In Burundi, a campaign of genocide was conducted against Hutu population in 1972,[3][4][5][6][7] and up to 200,000 Hutus died.[8] In 1993, Burundi's first democratically elected president and also a Hutu, Melchior Ndadaye, was assassinated by Tutsi officers, as was the person constitutionally entitled to succeed him.[9] This sparked a period of civil strife between Hutu political structures and the Tutsi military, in which an estimated 800,000 Burundians died.[citation needed] There were indiscriminate mass killings first of Tutsis, then of Hutus; of these, the former have been described as genocide by the United Nations International Commission of Inquiry for Burundi.[10]

Congolese Tutsi

Ethnic Tutsi Rwandans (Banyarwanda) concentrated on the Itombwe Plateau of South Kivu, in the eastern region of the Democratic Republic of the Congo (DRC), close to the Burundi-Congo-Rwanda border are called "Banyamulenge". The term "Banyamulenge" has been the focus of much controversy and was increasingly used from the late 1990s onward to refer to all ethnic Tutsis living in North and South Kivu.

The first arrival of Banyarwanda from Rwanda may have occurred in the seventeenth century. However, the first significant recorded influx of Banyarwanda into South Kivu is dated to the 1880s. Banyarwanda migrants continued to arrive, particularly as labor migrants during the colonial period. The name "Banyamulenge" was chosen in the early 1970s to avoid being called "Banyarwanda" and seen as foreigners.

The ambiguous political and social position of the Banyamulenge has been a point of contention, leading to the Banyamulenge playing a key role in the run-up to the First Congo War in 1996-7 and Second Congo War of 1998-2003.

See also

References

  1. ^ Berg, Irwin M.. "Jews in Central Africa". Kulanu Highlights. http://www.kulanu.org/tutsi/jews-africa.php. Retrieved 2010-03-17.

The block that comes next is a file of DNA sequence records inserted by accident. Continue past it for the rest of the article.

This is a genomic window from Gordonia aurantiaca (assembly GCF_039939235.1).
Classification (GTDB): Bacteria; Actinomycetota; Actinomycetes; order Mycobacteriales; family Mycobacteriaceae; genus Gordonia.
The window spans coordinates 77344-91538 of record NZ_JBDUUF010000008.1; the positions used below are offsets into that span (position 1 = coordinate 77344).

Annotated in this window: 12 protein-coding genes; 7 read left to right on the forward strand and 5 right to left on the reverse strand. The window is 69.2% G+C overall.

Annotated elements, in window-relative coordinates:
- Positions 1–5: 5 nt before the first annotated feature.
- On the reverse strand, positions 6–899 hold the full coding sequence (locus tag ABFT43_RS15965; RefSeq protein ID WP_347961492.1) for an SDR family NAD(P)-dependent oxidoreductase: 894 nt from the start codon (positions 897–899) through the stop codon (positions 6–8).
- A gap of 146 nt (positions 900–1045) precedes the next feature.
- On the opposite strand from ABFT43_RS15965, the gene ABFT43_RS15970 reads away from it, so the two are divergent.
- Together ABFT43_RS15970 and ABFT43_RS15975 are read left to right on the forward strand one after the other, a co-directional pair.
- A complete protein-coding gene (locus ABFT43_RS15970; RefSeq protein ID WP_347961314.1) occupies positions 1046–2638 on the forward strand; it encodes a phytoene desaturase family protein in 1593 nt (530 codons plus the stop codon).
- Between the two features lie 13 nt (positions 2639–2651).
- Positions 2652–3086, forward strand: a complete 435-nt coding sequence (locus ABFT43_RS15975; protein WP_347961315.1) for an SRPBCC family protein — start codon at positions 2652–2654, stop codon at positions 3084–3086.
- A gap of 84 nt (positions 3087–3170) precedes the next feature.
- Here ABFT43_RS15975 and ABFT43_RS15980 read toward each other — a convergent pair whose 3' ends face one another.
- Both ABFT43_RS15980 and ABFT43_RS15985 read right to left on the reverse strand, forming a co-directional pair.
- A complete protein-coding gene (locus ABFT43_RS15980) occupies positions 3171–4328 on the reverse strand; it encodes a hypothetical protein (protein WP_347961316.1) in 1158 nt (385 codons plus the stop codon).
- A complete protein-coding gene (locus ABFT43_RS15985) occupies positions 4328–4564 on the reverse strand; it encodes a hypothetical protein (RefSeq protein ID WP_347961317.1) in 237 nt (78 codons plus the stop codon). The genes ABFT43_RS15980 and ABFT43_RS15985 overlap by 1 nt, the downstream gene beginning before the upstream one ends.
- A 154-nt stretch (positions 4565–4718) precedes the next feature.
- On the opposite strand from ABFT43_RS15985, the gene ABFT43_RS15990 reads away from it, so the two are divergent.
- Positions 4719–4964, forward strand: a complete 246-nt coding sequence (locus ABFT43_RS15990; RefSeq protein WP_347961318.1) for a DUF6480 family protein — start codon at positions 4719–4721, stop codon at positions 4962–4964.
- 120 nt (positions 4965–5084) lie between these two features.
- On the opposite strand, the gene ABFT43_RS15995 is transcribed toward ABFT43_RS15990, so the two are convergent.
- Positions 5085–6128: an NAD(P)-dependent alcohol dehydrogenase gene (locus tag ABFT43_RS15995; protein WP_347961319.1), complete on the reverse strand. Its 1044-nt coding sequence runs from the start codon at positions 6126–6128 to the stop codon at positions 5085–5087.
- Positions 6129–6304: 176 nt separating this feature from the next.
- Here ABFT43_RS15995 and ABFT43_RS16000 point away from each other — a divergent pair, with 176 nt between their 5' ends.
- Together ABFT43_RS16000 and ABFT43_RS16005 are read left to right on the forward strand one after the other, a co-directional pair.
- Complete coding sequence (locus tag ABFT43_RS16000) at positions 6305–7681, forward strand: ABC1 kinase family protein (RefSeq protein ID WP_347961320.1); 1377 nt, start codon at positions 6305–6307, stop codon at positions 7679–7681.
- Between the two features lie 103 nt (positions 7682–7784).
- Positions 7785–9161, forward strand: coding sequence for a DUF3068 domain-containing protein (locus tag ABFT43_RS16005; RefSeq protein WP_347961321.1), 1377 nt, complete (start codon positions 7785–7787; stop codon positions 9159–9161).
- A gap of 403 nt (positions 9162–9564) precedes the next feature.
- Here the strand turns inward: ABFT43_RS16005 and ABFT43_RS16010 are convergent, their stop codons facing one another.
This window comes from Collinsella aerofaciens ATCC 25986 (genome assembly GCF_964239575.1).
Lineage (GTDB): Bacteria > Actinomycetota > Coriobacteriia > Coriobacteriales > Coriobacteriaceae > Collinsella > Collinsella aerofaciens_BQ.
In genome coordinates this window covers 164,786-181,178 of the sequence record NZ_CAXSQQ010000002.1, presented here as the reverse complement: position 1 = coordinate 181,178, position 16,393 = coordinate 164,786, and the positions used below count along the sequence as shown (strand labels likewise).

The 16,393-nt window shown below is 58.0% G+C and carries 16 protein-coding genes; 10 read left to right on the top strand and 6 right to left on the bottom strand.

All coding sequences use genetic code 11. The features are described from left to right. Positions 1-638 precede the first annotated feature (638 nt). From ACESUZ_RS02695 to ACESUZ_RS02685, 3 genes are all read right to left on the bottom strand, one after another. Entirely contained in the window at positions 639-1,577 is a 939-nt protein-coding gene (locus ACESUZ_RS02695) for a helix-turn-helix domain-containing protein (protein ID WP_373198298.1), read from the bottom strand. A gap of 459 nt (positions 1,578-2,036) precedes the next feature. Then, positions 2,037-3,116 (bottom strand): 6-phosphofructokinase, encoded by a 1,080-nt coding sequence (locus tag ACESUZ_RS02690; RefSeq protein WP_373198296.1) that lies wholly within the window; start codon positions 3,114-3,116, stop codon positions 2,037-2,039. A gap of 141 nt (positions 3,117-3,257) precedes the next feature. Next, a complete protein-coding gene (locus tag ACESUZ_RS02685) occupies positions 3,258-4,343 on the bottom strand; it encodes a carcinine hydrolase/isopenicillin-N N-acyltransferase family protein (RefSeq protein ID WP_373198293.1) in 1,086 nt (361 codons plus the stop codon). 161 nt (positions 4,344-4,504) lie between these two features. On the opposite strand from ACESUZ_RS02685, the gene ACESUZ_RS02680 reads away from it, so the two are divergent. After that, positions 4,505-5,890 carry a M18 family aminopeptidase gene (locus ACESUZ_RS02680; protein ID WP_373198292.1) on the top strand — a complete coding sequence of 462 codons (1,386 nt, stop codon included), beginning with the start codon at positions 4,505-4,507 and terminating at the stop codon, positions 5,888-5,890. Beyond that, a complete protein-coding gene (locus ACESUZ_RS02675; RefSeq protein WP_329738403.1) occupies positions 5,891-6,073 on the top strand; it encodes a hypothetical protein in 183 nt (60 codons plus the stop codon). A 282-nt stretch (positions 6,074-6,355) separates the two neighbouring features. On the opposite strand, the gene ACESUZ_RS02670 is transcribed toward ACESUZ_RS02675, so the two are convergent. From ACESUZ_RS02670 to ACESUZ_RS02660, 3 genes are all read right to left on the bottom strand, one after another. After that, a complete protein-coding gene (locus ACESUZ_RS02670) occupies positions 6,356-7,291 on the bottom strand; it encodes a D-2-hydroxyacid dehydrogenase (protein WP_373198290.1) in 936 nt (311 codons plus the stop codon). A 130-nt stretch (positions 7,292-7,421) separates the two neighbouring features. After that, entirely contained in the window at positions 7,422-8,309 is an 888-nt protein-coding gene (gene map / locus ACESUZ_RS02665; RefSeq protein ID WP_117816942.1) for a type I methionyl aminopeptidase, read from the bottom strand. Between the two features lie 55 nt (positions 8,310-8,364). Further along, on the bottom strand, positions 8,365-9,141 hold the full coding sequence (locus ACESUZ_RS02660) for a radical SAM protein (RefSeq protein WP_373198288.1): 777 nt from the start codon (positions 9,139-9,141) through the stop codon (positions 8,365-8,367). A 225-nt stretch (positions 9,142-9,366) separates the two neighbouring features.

2. ^ Luis, J; Rowold, D; Regueiro, M; Caeiro, B; Cinnioglu, C; Roseman, C; Underhill, P; Cavallisforza, L et al. (2004). "The Levant versus the Horn of Africa: Evidence for Bidirectional Corridors of Human Migrations". The American Journal of Human Genetics 74: 532. doi:10.1086/382286. 
  3. ^ Michael Bowen, Passing by;: The United States and genocide in Burundi, 1972, (Carnegie Endowment for International Peace, 1973), 49 pp
  4. ^ René Lemarchand, Selective genocide in Burundi (Report - Minority Rights Group; no. 20, 1974), 36 pp.
  5. ^ Rene Lemarchand, Burundi: Ethnic Conflict and Genocide (New York: Woodrow Wilson Center and Cambridge University Press, 1996), 232 pp.
    • Edward L. Nyankanzi, Genocide: Rwanda and Burundi (Schenkman Books, 1998), 198 pp.
  6. ^ Christian P. Scherrer, Genocide and crisis in Central Africa: conflict roots, mass violence, and regional war; foreword by Robert Melson. Westport, Conn.: Praeger, 2002.
  7. ^ Weissman, Stephen R. "Preventing Genocide in Burundi Lessons from International Diplomacy", United States Institute of Peace
  8. ^ Rwanda 1994: Genocide + Politicide, Christian Davenport and Allan Stam
  9. ^ International Commission of Inquiry for Burundi: Final Report. Part III: Investigation of the Assassination. Conclusions [1]
  10. ^ International Commission of Inquiry for Burundi (2002)

External links

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Wiktionary

Up to date as of January 15, 2010

Definition from Wiktionary, a free dictionary

See also tutsi

English

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Proper noun

Singular
Tutsi

Plural
-

Tutsi

  1. An ethnic group in Rwanda and Burundi.
  2. A member of the group.

Anagrams